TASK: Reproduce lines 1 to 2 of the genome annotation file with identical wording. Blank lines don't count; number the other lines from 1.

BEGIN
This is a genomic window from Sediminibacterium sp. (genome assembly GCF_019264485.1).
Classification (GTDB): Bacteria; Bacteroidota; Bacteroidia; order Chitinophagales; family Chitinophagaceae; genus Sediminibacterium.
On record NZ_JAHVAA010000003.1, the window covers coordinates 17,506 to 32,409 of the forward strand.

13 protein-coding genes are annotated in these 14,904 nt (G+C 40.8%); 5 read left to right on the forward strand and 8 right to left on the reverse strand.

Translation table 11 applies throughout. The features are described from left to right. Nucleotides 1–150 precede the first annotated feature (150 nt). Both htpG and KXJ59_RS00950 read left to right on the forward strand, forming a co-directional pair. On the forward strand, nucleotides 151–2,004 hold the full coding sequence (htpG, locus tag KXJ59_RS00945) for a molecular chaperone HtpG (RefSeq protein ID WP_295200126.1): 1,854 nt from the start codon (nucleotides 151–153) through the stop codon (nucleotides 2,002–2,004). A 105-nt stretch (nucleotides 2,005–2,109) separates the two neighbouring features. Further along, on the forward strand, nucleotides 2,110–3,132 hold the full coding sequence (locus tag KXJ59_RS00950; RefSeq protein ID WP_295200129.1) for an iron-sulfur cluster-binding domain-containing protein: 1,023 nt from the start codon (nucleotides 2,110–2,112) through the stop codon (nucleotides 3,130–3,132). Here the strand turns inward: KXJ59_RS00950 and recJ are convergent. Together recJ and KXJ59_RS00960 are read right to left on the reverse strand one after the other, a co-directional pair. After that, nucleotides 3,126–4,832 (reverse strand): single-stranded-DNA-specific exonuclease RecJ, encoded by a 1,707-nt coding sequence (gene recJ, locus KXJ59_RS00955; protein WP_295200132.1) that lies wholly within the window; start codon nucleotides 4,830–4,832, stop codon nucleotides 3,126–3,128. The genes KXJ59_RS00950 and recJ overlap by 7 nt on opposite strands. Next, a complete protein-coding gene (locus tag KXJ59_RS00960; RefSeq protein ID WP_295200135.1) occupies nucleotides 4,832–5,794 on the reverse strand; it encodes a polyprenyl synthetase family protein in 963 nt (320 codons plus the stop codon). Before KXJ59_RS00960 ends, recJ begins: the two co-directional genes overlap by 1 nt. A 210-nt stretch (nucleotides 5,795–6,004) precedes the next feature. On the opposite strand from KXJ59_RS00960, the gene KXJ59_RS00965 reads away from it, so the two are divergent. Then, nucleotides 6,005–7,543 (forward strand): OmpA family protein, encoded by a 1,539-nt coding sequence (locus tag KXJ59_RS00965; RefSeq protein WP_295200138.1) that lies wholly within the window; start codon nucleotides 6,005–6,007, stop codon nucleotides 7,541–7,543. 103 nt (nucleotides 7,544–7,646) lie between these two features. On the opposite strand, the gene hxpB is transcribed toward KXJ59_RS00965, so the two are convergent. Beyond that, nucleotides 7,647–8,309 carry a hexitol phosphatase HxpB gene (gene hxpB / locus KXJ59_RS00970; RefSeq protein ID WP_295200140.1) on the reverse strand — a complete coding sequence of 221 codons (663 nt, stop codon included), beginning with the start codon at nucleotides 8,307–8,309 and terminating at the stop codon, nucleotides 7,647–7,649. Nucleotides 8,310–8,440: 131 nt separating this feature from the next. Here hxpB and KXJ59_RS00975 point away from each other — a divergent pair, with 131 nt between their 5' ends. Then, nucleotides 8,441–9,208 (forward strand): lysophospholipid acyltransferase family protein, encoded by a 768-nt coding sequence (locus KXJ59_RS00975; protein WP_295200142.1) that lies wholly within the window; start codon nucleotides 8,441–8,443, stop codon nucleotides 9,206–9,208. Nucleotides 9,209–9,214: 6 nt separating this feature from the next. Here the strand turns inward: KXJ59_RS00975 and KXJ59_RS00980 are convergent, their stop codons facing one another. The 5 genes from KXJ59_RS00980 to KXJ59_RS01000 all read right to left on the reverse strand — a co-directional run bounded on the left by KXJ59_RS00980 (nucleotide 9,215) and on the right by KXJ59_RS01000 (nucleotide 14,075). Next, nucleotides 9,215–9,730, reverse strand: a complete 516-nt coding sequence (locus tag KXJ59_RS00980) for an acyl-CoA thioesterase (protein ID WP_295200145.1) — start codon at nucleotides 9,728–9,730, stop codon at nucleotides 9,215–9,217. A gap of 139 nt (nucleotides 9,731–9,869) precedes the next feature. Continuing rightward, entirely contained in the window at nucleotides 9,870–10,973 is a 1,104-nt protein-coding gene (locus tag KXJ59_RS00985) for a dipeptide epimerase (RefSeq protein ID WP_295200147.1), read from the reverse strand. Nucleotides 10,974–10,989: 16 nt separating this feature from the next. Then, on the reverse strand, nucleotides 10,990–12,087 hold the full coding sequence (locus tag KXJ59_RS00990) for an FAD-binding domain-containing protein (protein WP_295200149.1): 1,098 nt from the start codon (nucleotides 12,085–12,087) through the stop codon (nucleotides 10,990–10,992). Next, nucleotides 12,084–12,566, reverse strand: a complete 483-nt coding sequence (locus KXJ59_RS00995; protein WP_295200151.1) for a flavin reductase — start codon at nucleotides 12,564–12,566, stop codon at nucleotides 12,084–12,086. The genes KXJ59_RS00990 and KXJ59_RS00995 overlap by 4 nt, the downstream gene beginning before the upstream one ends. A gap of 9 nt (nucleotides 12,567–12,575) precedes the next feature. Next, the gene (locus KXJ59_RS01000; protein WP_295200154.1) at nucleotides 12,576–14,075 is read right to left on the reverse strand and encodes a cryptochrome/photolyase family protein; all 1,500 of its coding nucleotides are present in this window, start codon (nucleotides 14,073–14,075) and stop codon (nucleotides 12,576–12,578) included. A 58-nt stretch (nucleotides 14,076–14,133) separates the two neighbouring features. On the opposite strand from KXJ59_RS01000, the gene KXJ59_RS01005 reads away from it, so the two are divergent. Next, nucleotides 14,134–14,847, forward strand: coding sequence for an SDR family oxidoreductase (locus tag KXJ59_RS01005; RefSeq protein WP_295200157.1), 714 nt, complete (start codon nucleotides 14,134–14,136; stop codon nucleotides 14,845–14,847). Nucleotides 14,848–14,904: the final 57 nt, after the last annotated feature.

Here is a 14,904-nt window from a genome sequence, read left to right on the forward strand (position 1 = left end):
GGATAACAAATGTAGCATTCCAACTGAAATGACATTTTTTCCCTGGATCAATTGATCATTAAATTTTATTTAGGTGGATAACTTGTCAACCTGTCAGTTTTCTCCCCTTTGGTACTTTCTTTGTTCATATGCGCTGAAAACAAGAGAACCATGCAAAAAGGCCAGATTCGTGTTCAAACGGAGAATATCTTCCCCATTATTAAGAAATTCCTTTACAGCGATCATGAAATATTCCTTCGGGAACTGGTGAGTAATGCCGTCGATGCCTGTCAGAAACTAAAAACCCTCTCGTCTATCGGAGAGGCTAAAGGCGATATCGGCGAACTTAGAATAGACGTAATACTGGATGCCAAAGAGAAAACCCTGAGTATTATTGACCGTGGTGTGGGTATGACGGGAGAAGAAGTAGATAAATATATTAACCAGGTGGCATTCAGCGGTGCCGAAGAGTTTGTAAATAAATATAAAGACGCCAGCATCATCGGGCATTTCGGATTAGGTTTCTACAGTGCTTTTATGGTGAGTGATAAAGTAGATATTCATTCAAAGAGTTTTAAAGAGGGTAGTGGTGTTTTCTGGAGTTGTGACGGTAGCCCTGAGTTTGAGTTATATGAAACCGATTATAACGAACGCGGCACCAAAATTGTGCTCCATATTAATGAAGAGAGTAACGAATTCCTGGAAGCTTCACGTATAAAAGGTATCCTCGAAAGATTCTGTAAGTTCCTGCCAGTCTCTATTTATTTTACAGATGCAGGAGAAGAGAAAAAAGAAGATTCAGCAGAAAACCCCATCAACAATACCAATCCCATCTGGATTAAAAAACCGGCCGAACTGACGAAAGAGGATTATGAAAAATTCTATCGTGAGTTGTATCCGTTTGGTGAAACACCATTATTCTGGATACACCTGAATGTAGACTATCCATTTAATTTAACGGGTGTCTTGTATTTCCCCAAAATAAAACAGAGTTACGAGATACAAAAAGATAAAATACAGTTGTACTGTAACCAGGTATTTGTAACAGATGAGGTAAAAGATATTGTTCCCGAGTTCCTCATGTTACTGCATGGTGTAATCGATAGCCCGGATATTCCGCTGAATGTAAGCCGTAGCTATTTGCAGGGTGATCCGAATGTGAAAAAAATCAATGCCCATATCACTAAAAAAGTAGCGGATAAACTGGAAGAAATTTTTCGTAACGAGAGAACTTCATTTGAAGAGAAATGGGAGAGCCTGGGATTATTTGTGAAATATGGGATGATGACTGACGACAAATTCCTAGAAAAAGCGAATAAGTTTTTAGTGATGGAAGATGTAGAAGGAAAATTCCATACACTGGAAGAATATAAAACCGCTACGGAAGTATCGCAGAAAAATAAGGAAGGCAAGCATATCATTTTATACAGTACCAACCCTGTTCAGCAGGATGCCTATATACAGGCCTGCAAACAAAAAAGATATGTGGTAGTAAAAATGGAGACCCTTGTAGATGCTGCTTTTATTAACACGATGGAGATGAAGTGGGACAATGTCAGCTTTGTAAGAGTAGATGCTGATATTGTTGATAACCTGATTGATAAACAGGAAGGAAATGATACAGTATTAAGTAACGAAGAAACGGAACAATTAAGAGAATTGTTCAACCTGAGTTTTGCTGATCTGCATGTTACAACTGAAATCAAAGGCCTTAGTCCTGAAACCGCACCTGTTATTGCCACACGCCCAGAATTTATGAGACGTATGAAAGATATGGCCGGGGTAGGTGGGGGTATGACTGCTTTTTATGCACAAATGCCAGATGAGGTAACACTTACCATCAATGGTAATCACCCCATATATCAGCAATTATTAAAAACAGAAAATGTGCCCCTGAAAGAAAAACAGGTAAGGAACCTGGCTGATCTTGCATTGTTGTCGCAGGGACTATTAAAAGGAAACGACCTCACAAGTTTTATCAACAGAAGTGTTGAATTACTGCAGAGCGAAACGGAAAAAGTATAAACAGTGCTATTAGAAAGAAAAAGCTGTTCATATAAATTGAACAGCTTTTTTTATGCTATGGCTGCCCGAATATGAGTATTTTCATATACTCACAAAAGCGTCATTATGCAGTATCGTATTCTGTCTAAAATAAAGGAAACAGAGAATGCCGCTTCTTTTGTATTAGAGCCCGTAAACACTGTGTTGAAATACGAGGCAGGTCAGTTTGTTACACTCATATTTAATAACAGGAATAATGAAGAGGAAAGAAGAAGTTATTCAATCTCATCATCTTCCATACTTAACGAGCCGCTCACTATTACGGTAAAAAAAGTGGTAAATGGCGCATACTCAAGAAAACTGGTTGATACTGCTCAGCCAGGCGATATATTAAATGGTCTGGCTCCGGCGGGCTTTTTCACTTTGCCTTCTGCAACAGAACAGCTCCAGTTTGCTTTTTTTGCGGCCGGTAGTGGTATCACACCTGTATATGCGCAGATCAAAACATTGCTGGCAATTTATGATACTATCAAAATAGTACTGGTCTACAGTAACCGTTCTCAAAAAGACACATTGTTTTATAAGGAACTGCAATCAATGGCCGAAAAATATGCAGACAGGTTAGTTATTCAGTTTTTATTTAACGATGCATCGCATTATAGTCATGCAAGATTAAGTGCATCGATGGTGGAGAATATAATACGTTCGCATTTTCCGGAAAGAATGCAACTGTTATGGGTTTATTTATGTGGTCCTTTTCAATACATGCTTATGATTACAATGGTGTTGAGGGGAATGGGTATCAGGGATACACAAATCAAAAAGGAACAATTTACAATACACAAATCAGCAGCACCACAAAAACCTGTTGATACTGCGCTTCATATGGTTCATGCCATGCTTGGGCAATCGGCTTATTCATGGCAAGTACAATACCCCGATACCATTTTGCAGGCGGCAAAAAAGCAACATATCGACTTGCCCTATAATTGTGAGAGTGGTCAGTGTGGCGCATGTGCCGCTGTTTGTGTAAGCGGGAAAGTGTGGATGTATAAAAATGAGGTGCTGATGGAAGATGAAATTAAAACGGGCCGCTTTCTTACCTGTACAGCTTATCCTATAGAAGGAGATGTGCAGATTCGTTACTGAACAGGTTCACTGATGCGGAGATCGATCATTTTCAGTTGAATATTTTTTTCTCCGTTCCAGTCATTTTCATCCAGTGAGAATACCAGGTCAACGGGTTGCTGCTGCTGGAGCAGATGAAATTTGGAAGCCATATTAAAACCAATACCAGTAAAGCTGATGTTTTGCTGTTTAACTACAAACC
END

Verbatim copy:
This is a genomic window from Sediminibacterium sp. (genome assembly GCF_019264485.1).
Classification (GTDB): Bacteria; Bacteroidota; Bacteroidia; order Chitinophagales; family Chitinophagaceae; genus Sediminibacterium.